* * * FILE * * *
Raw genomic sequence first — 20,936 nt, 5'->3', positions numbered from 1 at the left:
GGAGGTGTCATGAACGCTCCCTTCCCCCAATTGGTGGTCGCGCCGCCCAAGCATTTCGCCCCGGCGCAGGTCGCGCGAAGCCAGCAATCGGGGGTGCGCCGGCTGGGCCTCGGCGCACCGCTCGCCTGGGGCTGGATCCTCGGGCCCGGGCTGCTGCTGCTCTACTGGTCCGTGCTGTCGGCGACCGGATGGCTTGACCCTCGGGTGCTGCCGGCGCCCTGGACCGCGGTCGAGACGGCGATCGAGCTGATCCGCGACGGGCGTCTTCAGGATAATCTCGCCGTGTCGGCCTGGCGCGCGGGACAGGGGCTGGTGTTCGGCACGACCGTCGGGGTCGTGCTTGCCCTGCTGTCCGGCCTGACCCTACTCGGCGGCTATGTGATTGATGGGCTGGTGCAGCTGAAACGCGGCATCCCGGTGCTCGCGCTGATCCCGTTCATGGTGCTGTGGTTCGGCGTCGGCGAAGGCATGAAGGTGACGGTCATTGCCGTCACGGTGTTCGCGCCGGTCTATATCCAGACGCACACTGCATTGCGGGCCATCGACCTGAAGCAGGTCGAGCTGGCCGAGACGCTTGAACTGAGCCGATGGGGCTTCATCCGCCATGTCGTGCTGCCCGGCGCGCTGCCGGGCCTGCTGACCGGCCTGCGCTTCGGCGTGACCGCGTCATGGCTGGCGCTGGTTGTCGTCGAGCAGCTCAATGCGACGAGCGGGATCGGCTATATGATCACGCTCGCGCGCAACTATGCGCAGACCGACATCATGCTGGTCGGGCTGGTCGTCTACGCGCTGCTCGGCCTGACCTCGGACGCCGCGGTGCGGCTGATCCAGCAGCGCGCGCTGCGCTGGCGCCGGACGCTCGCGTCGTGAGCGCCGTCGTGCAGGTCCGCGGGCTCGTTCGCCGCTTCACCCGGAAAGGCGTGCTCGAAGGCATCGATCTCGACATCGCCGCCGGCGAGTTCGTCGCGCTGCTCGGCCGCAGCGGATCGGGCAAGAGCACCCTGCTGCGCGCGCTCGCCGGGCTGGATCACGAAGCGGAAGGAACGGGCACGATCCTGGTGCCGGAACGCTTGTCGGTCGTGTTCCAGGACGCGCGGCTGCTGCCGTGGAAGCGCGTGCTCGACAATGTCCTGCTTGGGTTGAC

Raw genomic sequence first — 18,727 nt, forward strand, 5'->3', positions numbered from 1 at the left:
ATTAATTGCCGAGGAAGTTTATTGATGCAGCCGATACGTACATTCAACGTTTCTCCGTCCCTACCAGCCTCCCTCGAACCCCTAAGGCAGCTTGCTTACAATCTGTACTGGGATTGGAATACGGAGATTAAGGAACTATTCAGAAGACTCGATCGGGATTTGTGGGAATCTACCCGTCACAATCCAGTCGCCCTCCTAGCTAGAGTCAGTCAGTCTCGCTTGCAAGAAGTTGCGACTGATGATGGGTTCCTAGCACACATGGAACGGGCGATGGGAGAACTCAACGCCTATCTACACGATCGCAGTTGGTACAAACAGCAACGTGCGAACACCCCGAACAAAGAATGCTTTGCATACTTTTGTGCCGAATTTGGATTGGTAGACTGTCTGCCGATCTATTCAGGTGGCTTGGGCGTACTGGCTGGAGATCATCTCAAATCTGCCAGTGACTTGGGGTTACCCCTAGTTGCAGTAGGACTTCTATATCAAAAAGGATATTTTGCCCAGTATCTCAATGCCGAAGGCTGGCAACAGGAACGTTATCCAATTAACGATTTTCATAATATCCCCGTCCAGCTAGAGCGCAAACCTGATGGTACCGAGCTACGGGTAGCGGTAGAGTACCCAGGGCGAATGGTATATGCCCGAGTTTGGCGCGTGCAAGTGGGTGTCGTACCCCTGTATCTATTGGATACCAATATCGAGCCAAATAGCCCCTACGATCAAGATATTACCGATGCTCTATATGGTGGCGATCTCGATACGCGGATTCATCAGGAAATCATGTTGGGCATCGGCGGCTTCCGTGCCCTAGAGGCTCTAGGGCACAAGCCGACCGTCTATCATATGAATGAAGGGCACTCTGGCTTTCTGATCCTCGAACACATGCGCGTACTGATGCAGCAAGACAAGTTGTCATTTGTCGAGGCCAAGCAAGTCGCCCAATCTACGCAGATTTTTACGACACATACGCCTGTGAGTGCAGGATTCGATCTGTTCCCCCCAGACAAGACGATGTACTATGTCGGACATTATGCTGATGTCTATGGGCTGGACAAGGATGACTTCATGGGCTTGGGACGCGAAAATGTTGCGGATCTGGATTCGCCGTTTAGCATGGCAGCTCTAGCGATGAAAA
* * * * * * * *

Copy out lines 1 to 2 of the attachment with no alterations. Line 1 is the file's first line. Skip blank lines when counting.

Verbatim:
Raw genomic sequence first — 20,936 nt, 5'->3', positions numbered from 1 at the left:
GGAGGTGTCATGAACGCTCCCTTCCCCCAATTGGTGGTCGCGCCGCCCAAGCATTTCGCCCCGGCGCAGGTCGCGCGAAGCCAGCAATCGGGGGTGCGCCGGCTGGGCCTCGGCGCACCGCTCGCCTGGGGCTGGATCCTCGGGCCCGGGCTGCTGCTGCTCTACTGGTCCGTGCTGTCGGCGACCGGATGGCTTGACCCTCGGGTGCTGCCGGCGCCCTGGACCGCGGTCGAGACGGCGATCGAGCTGATCCGCGACGGGCGTCTTCAGGATAATCTCGCCGTGTCGGCCTGGCGCGCGGGACAGGGGCTGGTGTTCGGCACGACCGTCGGGGTCGTGCTTGCCCTGCTGTCCGGCCTGACCCTACTCGGCGGCTATGTGATTGATGGGCTGGTGCAGCTGAAACGCGGCATCCCGGTGCTCGCGCTGATCCCGTTCATGGTGCTGTGGTTCGGCGTCGGCGAAGGCATGAAGGTGACGGTCATTGCCGTCACGGTGTTCGCGCCGGTCTATATCCAGACGCACACTGCATTGCGGGCCATCGACCTGAAGCAGGTCGAGCTGGCCGAGACGCTTGAACTGAGCCGATGGGGCTTCATCCGCCATGTCGTGCTGCCCGGCGCGCTGCCGGGCCTGCTGACCGGCCTGCGCTTCGGCGTGACCGCGTCATGGCTGGCGCTGGTTGTCGTCGAGCAGCTCAATGCGACGAGCGGGATCGGCTATATGATCACGCTCGCGCGCAACTATGCGCAGACCGACATCATGCTGGTCGGGCTGGTCGTCTACGCGCTGCTCGGCCTGACCTCGGACGCCGCGGTGCGGCTGATCCAGCAGCGCGCGCTGCGCTGGCGCCGGACGCTCGCGTCGTGAGCGCCGTCGTGCAGGTCCGCGGGCTCGTTCGCCGCTTCACCCGGAAAGGCGTGCTCGAAGGCATCGATCTCGACATCGCCGCCGGCGAGTTCGTCGCGCTGCTCGGCCGCAGCGGATCGGGCAAGAGCACCCTGCTGCGCGCGCTCGCCGGGCTGGATCACGAAGCGGAAGGAACGGGCACGATCCTGGTGCCGGAACGCTTGTCGGTCGTGTTCCAGGACGCGCGGCTGCTGCCGTGGAAGCGCGTGCTCGACAATGTCCTGCTTGGGTTGAC